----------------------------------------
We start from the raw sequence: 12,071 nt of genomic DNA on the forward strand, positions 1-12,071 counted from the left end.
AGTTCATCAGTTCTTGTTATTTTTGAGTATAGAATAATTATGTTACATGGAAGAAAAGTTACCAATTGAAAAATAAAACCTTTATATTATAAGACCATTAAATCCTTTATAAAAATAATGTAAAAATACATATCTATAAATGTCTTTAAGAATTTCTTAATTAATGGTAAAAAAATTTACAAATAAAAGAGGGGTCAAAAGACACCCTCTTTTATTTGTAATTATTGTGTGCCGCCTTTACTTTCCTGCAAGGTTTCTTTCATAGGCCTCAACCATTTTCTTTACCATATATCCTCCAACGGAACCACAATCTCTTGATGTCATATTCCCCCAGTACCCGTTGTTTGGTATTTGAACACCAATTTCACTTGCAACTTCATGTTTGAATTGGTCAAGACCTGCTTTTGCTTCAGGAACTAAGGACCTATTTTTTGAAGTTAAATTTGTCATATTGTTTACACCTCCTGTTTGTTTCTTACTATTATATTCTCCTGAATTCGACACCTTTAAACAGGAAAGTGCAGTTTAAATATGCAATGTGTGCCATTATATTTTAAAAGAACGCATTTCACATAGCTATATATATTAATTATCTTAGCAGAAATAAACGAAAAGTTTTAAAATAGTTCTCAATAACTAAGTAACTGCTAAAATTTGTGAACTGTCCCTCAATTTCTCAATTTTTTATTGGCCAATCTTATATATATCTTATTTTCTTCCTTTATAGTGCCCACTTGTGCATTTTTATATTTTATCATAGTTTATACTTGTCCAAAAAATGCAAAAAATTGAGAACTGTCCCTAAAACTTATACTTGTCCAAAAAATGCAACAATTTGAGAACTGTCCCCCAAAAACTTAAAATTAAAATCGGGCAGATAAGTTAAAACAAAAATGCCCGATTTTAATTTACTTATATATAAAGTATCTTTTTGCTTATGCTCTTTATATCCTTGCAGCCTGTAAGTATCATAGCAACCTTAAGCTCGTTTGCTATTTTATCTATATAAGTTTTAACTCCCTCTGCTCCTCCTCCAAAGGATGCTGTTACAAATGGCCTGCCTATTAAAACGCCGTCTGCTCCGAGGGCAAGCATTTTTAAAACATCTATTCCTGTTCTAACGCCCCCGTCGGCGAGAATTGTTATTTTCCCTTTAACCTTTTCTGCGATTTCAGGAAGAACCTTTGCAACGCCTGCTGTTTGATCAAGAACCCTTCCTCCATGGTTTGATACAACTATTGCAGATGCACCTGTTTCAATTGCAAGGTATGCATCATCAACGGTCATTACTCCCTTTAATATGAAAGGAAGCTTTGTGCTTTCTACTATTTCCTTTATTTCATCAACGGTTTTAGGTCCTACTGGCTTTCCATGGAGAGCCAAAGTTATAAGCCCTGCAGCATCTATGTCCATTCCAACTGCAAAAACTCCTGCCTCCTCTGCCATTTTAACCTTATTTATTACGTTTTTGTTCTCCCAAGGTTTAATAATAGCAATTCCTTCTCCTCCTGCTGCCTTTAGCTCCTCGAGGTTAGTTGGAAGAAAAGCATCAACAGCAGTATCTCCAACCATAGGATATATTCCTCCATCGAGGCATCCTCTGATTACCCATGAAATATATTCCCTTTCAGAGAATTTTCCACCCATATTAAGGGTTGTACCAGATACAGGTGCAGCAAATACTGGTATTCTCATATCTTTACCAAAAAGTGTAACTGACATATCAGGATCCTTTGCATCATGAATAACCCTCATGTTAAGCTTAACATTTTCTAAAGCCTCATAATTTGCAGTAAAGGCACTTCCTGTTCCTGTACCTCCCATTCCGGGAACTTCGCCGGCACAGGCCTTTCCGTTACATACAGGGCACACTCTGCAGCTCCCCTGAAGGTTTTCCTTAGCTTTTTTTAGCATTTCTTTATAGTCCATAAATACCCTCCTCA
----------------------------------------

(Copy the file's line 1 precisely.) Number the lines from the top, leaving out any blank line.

We start from the raw sequence: 12,071 nt of genomic DNA on the forward strand, positions 1-12,071 counted from the left end.